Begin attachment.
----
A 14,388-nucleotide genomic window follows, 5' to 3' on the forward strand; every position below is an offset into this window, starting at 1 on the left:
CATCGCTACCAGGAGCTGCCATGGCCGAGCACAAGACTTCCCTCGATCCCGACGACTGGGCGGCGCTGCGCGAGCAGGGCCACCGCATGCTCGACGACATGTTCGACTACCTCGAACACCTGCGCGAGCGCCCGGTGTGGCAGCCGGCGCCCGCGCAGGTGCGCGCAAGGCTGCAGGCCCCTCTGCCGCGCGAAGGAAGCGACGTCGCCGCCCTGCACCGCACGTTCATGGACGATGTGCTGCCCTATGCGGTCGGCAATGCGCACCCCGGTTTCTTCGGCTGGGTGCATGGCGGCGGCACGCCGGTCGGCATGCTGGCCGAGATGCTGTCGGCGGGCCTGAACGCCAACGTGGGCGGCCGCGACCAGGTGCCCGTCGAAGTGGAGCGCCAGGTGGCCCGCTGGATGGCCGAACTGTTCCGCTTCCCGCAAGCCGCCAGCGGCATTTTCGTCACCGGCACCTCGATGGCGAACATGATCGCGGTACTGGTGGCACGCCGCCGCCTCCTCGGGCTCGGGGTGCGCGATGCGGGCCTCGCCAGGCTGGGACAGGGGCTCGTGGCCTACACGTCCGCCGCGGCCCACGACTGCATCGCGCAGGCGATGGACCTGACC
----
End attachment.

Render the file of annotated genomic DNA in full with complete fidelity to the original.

A 14,388-nucleotide genomic window follows, 5' to 3' on the forward strand; every position below is an offset into this window, starting at 1 on the left:
CATCGCTACCAGGAGCTGCCATGGCCGAGCACAAGACTTCCCTCGATCCCGACGACTGGGCGGCGCTGCGCGAGCAGGGCCACCGCATGCTCGACGACATGTTCGACTACCTCGAACACCTGCGCGAGCGCCCGGTGTGGCAGCCGGCGCCCGCGCAGGTGCGCGCAAGGCTGCAGGCCCCTCTGCCGCGCGAAGGAAGCGACGTCGCCGCCCTGCACCGCACGTTCATGGACGATGTGCTGCCCTATGCGGTCGGCAATGCGCACCCCGGTTTCTTCGGCTGGGTGCATGGCGGCGGCACGCCGGTCGGCATGCTGGCCGAGATGCTGTCGGCGGGCCTGAACGCCAACGTGGGCGGCCGCGACCAGGTGCCCGTCGAAGTGGAGCGCCAGGTGGCCCGCTGGATGGCCGAACTGTTCCGCTTCCCGCAAGCCGCCAGCGGCATTTTCGTCACCGGCACCTCGATGGCGAACATGATCGCGGTACTGGTGGCACGCCGCCGCCTCCTCGGGCTCGGGGTGCGCGATGCGGGCCTCGCCAGGCTGGGACAGGGGCTCGTGGCCTACACGTCCGCCGCGGCCCACGACTGCATCGCGCAGGCGATGGACCTGACC